Batteries are the bedrock of energy storage. They enable us to use wireless technology, which contributed to the widespread use of electronic devices in the 21st century. Battery technology reached a key milestone in 1985 when the first commercially-viable, lithium-ion battery was produced, setting the foundation for the next 30 years of personal electronics.
However, lithium-ion batteries do have a downside. Obtaining the materials to build lithium-ion batteries is energy intensive, and the extraction process has environmental consequences. Furthermore, batteries have a finite lifespan which means they must be eventually disposed of, a process that requires infrastructure and energy if it is to be done correctly.
The Graphene Battery Breakthrough
Presently, we have arrived at a crossroads where there are numerous new battery options that are replacing a market previously dominated by lithium-ion and alkaline batteries. Specifically, graphene could upset the status quo of how we store energy in personal electronics. It was first isolated and analyzed in 2004 .
Graphene is the two-dimensional allotrope of carbon that is structurally bound in a honeycomb lattice, and only one atom in width. It is a nanomaterial with a plethora of attributes that could radically change what is possible with energy storage and transmission in electronics.
Material graphene is far more sustainable to produce. It is made from pure carbon, and it does not require mining, an intensive refining process, or waste materials to be used in its development.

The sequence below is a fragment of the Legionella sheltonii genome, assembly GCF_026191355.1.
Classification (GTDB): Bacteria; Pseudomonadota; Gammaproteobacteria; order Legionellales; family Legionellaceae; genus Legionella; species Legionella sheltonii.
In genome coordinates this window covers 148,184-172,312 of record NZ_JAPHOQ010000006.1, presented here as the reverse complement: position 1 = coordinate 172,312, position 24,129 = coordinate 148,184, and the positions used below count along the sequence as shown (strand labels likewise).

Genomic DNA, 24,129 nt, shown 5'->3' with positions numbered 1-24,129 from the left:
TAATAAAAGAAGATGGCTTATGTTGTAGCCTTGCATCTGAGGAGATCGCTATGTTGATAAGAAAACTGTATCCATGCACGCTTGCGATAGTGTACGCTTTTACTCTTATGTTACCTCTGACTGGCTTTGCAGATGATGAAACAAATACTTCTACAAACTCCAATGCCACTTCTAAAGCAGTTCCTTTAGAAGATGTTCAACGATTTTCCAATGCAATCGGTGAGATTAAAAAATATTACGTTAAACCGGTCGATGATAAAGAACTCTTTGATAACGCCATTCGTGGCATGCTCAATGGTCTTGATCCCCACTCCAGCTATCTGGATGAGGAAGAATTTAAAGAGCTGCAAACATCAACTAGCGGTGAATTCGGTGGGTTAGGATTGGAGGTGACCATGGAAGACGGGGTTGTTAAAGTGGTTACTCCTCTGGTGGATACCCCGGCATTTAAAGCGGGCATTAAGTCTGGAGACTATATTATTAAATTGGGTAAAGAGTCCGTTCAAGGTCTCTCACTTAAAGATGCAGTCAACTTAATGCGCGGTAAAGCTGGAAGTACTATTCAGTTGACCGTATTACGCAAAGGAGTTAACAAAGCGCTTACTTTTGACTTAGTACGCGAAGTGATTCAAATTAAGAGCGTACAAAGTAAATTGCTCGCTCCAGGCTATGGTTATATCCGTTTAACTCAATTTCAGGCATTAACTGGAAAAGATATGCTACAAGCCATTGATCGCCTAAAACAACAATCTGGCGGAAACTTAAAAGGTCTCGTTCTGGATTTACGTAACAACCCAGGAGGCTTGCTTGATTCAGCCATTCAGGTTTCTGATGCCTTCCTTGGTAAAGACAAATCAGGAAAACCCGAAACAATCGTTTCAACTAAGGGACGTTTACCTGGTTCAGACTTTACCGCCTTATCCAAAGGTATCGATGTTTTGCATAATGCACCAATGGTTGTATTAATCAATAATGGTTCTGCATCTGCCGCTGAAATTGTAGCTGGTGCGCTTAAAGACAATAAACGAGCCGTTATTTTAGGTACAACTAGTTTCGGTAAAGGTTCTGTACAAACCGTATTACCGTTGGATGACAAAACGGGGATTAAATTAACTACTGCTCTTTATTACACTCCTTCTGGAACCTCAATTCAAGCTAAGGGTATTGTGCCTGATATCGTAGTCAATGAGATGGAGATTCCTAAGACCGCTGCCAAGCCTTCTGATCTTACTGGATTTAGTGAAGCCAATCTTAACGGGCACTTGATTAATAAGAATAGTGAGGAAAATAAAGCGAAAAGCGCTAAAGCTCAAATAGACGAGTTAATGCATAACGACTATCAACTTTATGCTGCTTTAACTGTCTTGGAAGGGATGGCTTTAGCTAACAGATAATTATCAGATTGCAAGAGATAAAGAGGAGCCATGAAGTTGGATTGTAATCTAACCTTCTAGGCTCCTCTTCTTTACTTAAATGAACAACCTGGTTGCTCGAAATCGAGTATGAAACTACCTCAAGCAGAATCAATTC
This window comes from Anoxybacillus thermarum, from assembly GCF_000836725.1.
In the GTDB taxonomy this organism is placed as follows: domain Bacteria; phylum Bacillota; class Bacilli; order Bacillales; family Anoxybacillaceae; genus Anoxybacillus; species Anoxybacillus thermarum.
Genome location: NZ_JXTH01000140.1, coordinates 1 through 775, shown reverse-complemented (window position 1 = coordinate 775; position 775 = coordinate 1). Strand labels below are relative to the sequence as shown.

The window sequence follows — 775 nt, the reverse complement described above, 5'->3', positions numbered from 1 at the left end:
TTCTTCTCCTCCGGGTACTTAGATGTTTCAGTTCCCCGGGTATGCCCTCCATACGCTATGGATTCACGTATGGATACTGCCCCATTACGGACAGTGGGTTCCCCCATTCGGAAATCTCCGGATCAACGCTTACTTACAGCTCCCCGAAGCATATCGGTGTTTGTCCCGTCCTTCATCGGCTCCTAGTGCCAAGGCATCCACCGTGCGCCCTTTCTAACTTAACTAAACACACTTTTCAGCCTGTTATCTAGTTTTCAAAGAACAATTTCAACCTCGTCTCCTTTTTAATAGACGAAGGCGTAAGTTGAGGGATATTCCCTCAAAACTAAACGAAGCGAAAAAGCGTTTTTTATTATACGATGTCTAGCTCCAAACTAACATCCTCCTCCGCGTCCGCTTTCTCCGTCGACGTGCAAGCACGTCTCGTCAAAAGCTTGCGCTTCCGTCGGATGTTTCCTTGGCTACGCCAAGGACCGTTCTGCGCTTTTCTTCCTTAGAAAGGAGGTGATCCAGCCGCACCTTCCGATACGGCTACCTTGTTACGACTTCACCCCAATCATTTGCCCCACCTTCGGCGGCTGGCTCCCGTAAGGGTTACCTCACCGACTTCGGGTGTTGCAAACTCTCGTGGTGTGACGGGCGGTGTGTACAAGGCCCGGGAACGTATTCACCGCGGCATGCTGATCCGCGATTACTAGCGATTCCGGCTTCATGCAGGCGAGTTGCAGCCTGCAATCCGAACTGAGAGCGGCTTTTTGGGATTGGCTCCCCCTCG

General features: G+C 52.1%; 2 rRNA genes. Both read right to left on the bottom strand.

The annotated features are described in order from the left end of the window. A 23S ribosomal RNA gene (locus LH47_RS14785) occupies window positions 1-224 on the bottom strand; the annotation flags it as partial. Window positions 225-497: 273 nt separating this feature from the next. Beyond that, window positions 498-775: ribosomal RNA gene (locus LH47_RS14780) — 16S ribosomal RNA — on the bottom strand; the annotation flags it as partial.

The main difference between graphene batteries and traditional batteries is the composition of one or both electrodes terminals. In lithium-ion or alkaline batteries, the cathode is composed of a single, solid metallic material. This is usually cobalt. Graphene hybrid batteries would be a composite of both graphene and metallic materials.
Presently, graphene is being integrated into new types of batteries such as lithium-sulphur cells to optimize the battery performance. Due to its high electrical and thermal conductivity coupled with the fact that it is chemically inert, graphene hybrid batteries charge and discharge faster, are lighter, and have a higher energy density .
A persistent and critical issue in battery technology has been how to better utilize metal oxides. They typically have low conductivity. Graphene offers a medium by which ions from metal oxides can be evenly distributed on through a process called induced bonding. This allows for the surface area to be maximized, increasing the performance of the cell.
In addition to the improvements that graphene offers, its utility applies to other aspects of energy storage and transmission such as supercapacitors. While graphene has not yet reached widespread use due to difficulties with mass production, breakthroughs are being reported around the world as scientists work to unlock the potential of this material.
Canadian and Global Graphene Usage
The graphene market is currently approximated to be worth 80 million USD globally and expected to increase by 38.7% from 2020 to 2027. As methods to mass produce graphene increase, so will its application. The automotive industry in particular is expected to be a major investor in the integration of graphene into electric vehicles. Of the top ten public companies leading graphene production and R&D, 3 are Canadian based.
As the demand for energy storage increases with the growth of user electronics, we should not lose sight of our responsibility to the environment. Graphene will not be the key to solving all our energy storage problems, but it may be the first step to better energy storage in the future.
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